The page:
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Awesome Loyale test-drive and some serious questions


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21 replies to this topic

#1 p1driftfiend

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Posted 29 December 2003 - 06:44 PM

<long post, but incredible experience for me>

My friend and I are fans of older Subaru's, and we've been keeping an eye out for them. I've always wanted a manual, and over the years I've had another friend test drive a couple of older subaru's for me. A few months ago though, I picked up a 90 Civic Si to learn stick on.
A few days ago I saw an ad in the local classified area of our paper for a 1990 Loyale 4wd. The car is a 5spd wagon. So I called and talked to the father of the son who owned the wagon this morning. He was a real nice guy and told me to come on down and I could check out the car and drive it around. So I picked up my Subaru loving friend and drove on over.
The wagon looked good, there was rust over the rear wheels that the son had patched up and painted. The paint matches the stock silver very well. The engine bay looked slightly corroded, but I'm in CT, so salt basically covers the roads all winter long. The inside was very clean and in great shape.
The father gave me the keys and told me to go for a drive:) . The car started up well, maybe a little rough though. The idle seemed fine. The clutch felt like it has 1/2 inch of travel and the gas pedal had maybe 1/4 of travel, and I'm being serious. I thought maybe I would stall the car, but WOW, this transmission had to be one of the most simplt and easy 5spd's I have ever driven. Ther shifter did feel very sticky and was slightly difficult to get into gear. My on road impression of the car was that it had to be one of the easy 5spd to drive. I don't think the car would have even stalled if I let off the clutch without giving it gas. The car did feel very very slow though, but even though I was accelerating up one hill very slowly the car felt like it was really pulling hard.

***Best part is below****
---The wagon has push-button 4wd---
When I got back to the house, the man told me to drive through the yard:eek: . He said his son does it all the time. Feeling a little uneasy about it I drove down a gravel driveway that belonged to the neighbors and then back up. The father was halfway down his lawn, and was waving me down it, so I looked over to my friend and decided what the heck. I drove onto the grass, and pushed the 4wd button. The dash lit up with the 4wd engaged sign, and I took off. I went down the side of the yard, into the backyard. Down a little hill, going between two trees, and then around the back yard, back up the hill, going between two trees again and back onto the front lawn. WOW, this thing kicks but, I thought. Going through the back yard, I had the car in 1st gear the whole time, yet the car almost felt like an auto. It never felt like it would stall and never once rev-ed too high. The way the wagon went up the slight hill was just incredible. With old, cheap looking tires, the Loyale just powered up the hill without the slightest slip or sign of trouble. To make it even more impressive the backyard was moist, soft dirt/grass.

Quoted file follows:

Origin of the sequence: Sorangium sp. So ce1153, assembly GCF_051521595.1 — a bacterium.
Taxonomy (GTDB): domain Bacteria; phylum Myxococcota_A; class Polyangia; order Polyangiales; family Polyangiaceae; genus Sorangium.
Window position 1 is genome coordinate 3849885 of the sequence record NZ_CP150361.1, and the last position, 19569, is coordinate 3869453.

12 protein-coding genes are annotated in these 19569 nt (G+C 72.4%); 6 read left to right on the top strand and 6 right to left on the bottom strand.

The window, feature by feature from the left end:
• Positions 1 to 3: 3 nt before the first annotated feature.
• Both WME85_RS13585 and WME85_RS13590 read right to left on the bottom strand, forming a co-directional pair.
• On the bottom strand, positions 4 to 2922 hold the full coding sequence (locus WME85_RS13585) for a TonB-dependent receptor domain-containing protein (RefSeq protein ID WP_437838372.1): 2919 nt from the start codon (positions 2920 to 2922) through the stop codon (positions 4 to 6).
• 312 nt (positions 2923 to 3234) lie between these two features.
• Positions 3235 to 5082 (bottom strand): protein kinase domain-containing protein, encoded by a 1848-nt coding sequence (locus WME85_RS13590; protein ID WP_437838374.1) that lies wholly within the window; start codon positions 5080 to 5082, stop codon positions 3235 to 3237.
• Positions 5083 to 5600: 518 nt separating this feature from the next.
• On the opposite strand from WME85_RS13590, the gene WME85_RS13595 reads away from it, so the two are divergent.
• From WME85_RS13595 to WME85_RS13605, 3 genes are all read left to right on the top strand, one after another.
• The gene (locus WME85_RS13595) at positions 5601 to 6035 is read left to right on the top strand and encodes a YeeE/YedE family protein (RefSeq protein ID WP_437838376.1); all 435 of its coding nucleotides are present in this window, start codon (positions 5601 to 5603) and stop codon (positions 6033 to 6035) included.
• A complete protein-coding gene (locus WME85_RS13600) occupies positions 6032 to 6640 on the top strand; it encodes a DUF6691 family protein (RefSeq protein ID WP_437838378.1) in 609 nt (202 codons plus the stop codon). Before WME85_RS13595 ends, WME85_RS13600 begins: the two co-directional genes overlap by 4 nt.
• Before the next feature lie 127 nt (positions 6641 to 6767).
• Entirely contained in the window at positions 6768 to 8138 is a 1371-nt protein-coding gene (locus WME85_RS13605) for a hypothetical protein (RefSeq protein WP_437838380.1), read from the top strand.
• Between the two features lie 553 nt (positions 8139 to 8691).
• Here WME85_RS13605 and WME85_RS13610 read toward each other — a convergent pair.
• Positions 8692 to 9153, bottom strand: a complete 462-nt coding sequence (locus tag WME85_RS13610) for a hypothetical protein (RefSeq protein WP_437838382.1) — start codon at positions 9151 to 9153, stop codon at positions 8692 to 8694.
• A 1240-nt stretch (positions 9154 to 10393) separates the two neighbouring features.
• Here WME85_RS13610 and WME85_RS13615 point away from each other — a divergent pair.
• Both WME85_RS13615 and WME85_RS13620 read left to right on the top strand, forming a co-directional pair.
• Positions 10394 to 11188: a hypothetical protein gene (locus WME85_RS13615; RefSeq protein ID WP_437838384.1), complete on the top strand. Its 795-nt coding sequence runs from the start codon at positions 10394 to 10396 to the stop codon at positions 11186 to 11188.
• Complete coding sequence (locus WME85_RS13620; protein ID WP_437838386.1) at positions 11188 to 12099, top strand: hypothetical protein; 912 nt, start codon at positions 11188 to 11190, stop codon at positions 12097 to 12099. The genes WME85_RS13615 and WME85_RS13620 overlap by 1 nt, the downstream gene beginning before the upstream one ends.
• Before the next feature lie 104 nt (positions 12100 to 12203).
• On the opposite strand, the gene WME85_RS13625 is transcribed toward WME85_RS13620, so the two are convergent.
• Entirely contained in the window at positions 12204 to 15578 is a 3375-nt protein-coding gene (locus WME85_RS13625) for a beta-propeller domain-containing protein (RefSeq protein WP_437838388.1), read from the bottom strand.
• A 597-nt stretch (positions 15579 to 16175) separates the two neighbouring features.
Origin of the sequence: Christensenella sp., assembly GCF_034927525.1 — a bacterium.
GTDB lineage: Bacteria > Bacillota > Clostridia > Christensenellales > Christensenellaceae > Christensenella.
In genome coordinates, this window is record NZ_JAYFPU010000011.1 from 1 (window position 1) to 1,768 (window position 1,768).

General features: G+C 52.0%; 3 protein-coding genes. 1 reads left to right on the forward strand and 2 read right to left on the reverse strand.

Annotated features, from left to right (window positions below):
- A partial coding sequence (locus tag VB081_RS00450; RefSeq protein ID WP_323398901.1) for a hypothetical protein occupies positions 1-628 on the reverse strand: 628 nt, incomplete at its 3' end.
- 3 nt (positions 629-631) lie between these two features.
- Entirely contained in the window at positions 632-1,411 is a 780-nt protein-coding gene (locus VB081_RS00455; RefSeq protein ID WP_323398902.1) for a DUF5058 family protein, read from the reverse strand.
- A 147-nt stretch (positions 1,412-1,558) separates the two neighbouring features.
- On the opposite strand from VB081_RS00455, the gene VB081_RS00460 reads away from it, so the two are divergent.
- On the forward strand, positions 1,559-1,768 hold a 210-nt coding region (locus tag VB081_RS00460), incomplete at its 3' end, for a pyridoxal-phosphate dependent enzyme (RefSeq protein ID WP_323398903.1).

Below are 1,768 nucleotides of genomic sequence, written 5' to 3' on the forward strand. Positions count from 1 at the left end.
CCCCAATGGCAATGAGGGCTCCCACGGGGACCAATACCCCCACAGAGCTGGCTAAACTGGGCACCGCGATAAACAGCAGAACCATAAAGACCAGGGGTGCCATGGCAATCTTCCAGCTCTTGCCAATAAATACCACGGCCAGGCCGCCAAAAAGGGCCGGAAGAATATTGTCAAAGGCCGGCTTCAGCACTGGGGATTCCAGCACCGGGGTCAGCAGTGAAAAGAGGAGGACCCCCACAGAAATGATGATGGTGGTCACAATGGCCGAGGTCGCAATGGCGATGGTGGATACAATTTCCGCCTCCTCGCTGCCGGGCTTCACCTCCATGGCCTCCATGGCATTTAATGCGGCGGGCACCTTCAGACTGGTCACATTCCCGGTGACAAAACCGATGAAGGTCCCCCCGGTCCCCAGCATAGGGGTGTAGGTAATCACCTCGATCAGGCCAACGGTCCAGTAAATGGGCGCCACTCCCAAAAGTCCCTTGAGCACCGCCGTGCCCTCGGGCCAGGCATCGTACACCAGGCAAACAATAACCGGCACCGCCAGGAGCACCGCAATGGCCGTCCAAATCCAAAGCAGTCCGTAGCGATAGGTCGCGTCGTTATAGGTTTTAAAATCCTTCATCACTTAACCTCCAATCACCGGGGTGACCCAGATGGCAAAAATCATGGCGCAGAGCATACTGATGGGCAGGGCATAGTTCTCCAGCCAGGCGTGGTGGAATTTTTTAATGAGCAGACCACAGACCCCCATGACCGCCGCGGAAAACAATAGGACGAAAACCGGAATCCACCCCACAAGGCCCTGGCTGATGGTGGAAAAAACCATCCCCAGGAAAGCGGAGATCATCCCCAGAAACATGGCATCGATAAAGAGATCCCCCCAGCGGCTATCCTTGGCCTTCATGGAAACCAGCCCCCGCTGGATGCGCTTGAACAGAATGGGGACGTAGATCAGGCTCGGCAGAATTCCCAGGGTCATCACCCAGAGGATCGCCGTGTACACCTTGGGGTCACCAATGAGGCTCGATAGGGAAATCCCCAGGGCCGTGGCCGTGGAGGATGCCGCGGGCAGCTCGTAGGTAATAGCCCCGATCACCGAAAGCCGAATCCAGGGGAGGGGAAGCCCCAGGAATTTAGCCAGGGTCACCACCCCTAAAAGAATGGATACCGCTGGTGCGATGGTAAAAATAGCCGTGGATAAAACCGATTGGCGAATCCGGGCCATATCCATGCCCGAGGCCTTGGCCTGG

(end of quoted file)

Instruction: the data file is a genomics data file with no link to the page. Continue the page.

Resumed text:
This was my first ever experience with a 5spd Subaru and I got to go "off-roading".

<<<Cliff notes>>>>

Went off-roading on the owner's lawn with a 4wd loyale wagon that I was testdriving.

<<<End Cliff notes>>>


Now, I need a little advice about Loyales. The wagon is a 1990 5spd, with push-button 4wd. The miles are around 96k, I was so excited driving it, I didn't even get the exact mileage.
I talked to the son over the phone and learned that he had the car since June of this year. He has no records of any serivce and doesn't know anything about the seals or timing belt(my biggest worry). I guess the transmission did feel rough, the clutch pedal travel being so short was odd. The 4wd definately works though.
The asking price is $1,050. What would you do?


(If the owner of the car is on this forum, then Hi and thanks for the awesome test drive. I say this because the owner had a first gen legacy and another newer subaru I did not see.)

#2 NorseKode

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Posted 29 December 2003 - 08:34 PM

I picked up a '91 Loyale 4WD wagon about a month ago for $1200. Very clean interior (except where the previous owner's dog had chewed on the seatbelts), a couple of minor dings, and a handful of odd mechanical quirks. It had 142k on it. I have fixed most of the mechanical stuff and put 3k on it in the past month. I have taken round trips over Donner summit twice. Basically, the engine feels a little underpowered on hills. I intend to make an intake (and possibly exhaust) change to see if I can squeeze some balls out of the top end. I have driven over several inches of slush and snow on I-80 and have yet to slip or skid. Underpowered or not, I feel entirely in control of my new ride at all times.

If it were me, I'd buy the car. I'd certainly buy this one again.

Kalo

#3 Partsman

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Posted 29 December 2003 - 10:12 PM

I don't know - if it was me, I'd like one with better records and less cancer. Check prices in your area - there are plenty of these wagons out there, and they all come standard with the :D factor!

#4 baccaruda

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Posted 30 December 2003 - 02:10 AM